Lamar Jackson frustrated by injury questions: ‘Let’s get real’ - Jamison Hensley
“Let’s get real. I rather have a 100% PCL than go out there and play horrible forcing myself to put my guys in a bad situation now that’s selfish to me,” Jackson tweeted Tuesday night.
Jackson pushed back against those who suggested that he sat out the Ravens’ 24-17 playoff loss to the Cincinnati Bengals because he had not reached a long-term deal with Baltimore.
“I don’t remember me sitting out on my guys week 1 vs jets To week 12 vs Broncos,” Jackson tweeted. “How come all of a sudden I sit out because of money in which I could’ve got hurt at anytime within that time frame when we know the Super Bowl been on my mind since April 2018.”
Ravens QB Lamar Jackson’s trade request doesn’t mean a divorce is inevitable. Just ask Deebo Samuel. - Jonas Shaffer
As Ravens quarterback Lamar Jackson’s trade request throws the franchise’s offseason into further turmoil, Samuel’s saga is a reminder that reconciliation is possible. It just might take a lot of posturing, a lot of waiting and a lot more negotiating to get there.
Two weeks into his quasi-free agency, Jackson hasn’t found any takers. The team with the most reliable interest is still the Ravens, who reportedly offered him a contract last summer with the second-most guaranteed money ever.
On Monday, with no long-term contract secured, little leverage in his Ravens negotiations and a seemingly quiet market for a 26-year-old star quarterback, Jackson announced that he’d requested a trade. Eleven months earlier, Samuel had done the same. He got what he wanted, too — from the team that wanted him all along.
“Do I regret requesting a trade?” Samuel said after signing the deal last August. “At the end of the day, this is a business. We came to a decision, and I’m here. So I’m happy to be here, and it is what it is.”
Predicting the fifth-year option decisions for every 2020 first-round draft pick - Brad Spielberger
PICK NO. 28: BALTIMORE RAVENS: LB PATRICK QUEEN
PFF grade, 2020-22: 44.5 (120th/144)
PFF WAR, 2020-22: 0.10 (84th)
Fifth-year option amount: $12,722,000 (Playtime escalator)
PFF Prediction: Exercise
The Ravens traded for former Chicago Bears linebacker Roquan Smith at this year’s deadline and subsequently made him the highest-paid player at his position early in the offseason, which makes this an interesting decision. That said, Queen took a quantum leap in 2022, earning a 70.0 overall grade and racking up 24 quarterback pressures and five sacks. He and Smith could be the next dynamic duo over the middle for Baltimore.
John Harbaugh Excited About Young Pass Rushers - Clifton Brown
Baltimore and New Orleans tied for the fifth-most sacks (48) in the NFL last season, trailing only the Eagles (70 sacks), Chiefs (55), Cowboys (54) and Patriots (54). The Ravens want to remain one of the league’s best pass-rushing teams, and for that to happen, Harbaugh is counting on Oweh and Ojabo to be main contributors.
“For those two young outside backers to step up and be part of the mix is critically important,” Harbaugh said. ”We were talking about it, and they are excited. They are ready to roll, and I believe in those two guys.”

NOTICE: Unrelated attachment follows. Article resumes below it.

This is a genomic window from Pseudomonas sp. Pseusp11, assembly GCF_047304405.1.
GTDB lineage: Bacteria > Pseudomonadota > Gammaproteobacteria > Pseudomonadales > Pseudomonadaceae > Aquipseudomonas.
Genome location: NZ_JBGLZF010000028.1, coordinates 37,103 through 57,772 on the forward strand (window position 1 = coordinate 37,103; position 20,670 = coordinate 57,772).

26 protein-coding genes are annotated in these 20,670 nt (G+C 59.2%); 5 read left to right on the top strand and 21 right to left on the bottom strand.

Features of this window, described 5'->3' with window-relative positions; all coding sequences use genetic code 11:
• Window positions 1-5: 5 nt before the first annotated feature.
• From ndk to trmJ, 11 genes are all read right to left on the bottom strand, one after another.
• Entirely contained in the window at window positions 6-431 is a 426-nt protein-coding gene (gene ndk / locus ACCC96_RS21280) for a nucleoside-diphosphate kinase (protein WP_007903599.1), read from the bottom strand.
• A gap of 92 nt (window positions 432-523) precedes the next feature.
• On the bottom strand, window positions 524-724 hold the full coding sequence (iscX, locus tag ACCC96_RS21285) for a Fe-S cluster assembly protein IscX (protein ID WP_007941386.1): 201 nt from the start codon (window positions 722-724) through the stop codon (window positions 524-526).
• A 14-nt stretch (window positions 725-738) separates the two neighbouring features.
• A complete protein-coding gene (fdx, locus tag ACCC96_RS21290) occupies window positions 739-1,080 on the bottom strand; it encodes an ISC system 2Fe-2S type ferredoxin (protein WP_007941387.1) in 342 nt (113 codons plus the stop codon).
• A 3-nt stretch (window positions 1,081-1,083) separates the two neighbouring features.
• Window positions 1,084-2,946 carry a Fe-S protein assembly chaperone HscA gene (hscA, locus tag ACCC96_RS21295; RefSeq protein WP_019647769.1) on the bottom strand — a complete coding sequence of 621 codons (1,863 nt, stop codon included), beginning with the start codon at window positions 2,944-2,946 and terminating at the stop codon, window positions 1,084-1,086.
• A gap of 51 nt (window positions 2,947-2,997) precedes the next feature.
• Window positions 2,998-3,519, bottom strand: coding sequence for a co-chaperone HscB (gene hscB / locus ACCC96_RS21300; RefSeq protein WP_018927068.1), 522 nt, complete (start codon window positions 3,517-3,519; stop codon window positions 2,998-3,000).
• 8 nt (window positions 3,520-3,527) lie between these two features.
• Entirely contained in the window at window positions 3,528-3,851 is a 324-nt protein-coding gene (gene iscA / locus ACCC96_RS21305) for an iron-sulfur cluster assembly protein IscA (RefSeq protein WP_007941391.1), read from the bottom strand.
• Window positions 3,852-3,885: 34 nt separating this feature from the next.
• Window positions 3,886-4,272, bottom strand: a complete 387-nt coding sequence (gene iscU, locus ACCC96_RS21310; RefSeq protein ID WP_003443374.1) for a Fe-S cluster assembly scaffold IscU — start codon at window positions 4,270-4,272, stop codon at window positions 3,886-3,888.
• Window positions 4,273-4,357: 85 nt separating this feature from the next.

Veteran outside linebacker Justin Houston led the Ravens in sacks (9.5) last season, but he remains a free agent. Defensive end Calais Campbell, who had 5.5 sacks in 2022, has reportedly agreed to a one-year deal with the Falcons in free agency.
“You’re talking about two first-round [talents] – that’s what they are,” Harbaugh said. “And then you’ve got Tyus Bowser, who’s a leader. So, between those guys right there, I think that’s a good group of young players that we can build around. If a veteran gets added, he gets added, or a guy gets added in the draft, that’s fine, but I believe those three guys are going to get to the quarterback.”
What Ravens officials discussed outside of Lamar Jackson at owners’ meetings - Jeff Zrebiec
Team officials vowed a makeover over the wide receiver room, yet until late last week, there was no movement on that front. The signing of the 29-year-old Agholor, who had 362 receiving yards last season, to a modest one-year deal didn’t exactly feel like a bold first step. Agholor does provide some big-play ability, depth and experience. Still, it feels that if the Ravens are going to significantly improve their receiving corps this offseason, Agholor has to be one of three moves. Baltimore seems to recognize that, with Harbaugh’s acknowledgment that “we’re not done at all.”
Free-agent wide receiver Odell Beckham Jr. showed up at the NFL owners’ meetings Tuesday and told CBS Sports’ Josina Anderson that he was planning on meeting with Ravens officials. Baltimore has maintained interest in Beckham since last year. The Ravens are also still active in the wide receiver trade market, although the cost in terms of what they’d have to give up in a deal and/or the contract they’d be absorbing are prohibitive for a team with limited salary-cap space and draft capital. There’s enough available, though, to suggest the Ravens will be able to adequately add to a group that’s currently headlined by Bateman, Agholor and Duvernay.
2023 NFL Draft: Ravens Seven-Round Mock Draft 2.0 - Joe Serpico
Round 1, No. 22
Option 1: Joey Porter Jr., CB, Penn State
Option 2: Zay Flowers, WR, Boston College
Option 3: Bryan Bresee, DL, Clemson
Round 3, No. 86
Option 1: Kayshon Boutte, WR, LSU
Option 2: Jaylon Jones, CB, Texas A&M
Option 3: Blake Freeland, OT, BYU
Round 4, No. 125
Option 1: Emil Ekiyor, OG, Alabama
Option 2: Zacch Pickens, DL, South Carolina
Option 3: Isaiah Hand, EDGE, Florida A&M
Round 5, No. 159 — via New England Patriots:
Option 1: K.J. Henry, EDGE, Clemson
Option 2: Brenton Cox Jr., EDGE, Florida
Option 3: Tyjae Spears, RB, Tulane
Round 6, No. 200
Option 1: Jadon Haselwood, WR, Arkansas
Option 2: Malik Cunningham, QB, Louisville
Option 3: Nesta Jade Silvera, DL, Arizona State